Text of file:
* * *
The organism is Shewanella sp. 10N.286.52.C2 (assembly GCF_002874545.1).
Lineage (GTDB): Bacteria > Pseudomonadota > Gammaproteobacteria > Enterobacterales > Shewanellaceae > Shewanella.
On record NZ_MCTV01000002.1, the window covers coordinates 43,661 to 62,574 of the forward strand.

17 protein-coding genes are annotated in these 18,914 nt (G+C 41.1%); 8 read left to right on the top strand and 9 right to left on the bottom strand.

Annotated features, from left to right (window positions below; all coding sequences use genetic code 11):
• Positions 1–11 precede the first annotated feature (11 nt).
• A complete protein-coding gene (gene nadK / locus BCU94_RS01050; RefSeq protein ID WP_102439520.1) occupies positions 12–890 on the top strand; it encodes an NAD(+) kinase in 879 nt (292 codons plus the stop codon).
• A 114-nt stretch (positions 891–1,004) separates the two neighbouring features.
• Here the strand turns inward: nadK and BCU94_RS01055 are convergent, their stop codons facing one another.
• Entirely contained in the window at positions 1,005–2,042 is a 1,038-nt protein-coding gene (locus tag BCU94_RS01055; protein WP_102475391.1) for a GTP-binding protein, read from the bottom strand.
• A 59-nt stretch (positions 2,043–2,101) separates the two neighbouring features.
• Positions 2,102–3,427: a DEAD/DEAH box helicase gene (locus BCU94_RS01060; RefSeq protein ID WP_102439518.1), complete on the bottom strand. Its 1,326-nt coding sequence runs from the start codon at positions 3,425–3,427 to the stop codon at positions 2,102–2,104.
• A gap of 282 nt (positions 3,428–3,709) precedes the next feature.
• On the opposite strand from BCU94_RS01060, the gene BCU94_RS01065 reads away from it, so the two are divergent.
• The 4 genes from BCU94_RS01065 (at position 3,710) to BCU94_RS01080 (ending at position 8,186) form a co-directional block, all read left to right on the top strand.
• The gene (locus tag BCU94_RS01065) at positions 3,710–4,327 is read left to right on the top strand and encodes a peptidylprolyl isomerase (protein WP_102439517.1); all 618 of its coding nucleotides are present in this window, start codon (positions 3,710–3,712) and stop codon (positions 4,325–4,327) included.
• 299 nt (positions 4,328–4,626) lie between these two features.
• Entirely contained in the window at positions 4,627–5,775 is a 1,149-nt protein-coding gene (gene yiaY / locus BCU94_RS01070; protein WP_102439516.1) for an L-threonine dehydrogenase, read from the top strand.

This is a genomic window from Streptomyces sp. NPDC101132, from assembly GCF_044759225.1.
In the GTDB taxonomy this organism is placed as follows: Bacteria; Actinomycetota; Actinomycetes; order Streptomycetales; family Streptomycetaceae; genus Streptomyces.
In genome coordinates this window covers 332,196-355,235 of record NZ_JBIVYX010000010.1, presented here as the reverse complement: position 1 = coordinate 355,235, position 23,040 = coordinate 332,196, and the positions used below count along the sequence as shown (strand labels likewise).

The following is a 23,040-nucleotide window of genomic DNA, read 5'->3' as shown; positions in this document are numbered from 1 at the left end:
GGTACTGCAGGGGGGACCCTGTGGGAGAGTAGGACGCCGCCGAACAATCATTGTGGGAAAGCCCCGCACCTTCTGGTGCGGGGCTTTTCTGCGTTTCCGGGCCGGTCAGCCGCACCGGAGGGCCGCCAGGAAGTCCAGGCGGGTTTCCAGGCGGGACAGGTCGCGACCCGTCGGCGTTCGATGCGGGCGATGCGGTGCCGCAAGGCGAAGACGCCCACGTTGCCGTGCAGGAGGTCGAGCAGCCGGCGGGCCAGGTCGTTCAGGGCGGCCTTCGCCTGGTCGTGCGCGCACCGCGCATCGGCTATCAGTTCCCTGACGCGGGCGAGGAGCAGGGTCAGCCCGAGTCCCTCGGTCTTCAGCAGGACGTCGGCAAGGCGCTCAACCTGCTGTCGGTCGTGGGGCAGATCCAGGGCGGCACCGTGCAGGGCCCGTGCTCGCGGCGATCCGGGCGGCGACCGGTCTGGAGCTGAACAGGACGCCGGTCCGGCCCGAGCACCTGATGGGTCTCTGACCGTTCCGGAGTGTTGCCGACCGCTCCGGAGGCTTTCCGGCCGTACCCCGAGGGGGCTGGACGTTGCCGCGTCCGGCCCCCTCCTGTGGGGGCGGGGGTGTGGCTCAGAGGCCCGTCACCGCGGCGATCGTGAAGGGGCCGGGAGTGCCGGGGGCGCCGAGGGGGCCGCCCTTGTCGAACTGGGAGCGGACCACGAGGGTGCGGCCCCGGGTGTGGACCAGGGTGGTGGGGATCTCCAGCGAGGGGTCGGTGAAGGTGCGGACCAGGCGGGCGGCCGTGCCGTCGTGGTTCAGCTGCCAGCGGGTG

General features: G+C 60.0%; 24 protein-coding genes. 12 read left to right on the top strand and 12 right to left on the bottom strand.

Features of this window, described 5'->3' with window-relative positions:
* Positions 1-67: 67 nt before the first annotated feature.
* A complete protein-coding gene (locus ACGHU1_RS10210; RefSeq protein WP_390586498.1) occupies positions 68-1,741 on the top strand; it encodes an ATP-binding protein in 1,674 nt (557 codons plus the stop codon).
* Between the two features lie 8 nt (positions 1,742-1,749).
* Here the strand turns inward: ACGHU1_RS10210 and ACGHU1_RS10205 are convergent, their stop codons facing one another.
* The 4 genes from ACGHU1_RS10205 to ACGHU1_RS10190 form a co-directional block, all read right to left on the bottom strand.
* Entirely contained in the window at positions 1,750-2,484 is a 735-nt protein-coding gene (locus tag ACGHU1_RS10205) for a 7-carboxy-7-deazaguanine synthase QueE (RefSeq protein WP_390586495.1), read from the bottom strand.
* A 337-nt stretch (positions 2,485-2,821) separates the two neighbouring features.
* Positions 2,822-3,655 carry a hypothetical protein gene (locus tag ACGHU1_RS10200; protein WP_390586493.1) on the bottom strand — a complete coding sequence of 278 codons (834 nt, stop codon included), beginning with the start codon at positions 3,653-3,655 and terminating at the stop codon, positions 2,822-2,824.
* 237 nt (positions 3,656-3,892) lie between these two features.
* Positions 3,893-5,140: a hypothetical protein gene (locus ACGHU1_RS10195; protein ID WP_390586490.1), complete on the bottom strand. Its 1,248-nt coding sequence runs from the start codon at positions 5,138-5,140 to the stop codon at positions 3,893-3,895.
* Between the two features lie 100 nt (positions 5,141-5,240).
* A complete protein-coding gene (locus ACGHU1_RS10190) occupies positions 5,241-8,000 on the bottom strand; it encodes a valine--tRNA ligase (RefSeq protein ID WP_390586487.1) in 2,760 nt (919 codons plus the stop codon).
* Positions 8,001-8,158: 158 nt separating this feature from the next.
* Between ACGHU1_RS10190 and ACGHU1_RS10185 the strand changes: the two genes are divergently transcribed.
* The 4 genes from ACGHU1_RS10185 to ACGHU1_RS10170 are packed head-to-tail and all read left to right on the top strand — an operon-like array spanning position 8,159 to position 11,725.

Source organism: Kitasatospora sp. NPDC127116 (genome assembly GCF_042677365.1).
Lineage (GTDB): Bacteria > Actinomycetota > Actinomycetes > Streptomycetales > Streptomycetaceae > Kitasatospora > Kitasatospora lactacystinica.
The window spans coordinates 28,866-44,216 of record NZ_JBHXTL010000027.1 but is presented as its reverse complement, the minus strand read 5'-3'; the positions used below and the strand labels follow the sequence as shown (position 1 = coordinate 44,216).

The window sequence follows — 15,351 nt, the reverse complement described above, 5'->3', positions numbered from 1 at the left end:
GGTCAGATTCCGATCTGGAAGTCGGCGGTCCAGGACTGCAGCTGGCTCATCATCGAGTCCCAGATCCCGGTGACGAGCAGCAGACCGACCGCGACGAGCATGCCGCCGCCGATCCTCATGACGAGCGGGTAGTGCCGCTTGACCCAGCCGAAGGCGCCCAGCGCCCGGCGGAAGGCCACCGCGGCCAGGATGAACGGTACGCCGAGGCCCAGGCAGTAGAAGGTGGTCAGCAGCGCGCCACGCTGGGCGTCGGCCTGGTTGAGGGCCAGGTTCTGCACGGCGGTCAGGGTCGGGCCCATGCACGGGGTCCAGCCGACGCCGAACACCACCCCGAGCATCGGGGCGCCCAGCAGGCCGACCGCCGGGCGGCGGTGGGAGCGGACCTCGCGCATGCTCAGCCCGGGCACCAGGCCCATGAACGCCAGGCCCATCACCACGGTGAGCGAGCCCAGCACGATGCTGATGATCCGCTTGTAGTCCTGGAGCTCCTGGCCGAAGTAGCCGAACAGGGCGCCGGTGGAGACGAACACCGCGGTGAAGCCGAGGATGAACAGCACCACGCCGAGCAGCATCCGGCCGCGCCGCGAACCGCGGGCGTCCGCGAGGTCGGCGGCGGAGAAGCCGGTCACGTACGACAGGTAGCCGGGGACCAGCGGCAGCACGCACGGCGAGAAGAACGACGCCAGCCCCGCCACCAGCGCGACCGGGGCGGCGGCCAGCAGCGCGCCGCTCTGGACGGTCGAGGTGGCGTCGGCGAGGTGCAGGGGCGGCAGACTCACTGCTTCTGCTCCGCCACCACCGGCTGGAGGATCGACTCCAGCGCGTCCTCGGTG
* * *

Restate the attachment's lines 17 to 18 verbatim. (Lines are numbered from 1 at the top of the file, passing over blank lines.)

• 299 nt (positions 4,328–4,626) lie between these two features.
• Entirely contained in the window at positions 4,627–5,775 is a 1,149-nt protein-coding gene (gene yiaY / locus BCU94_RS01070; protein WP_102439516.1) for an L-threonine dehydrogenase, read from the top strand.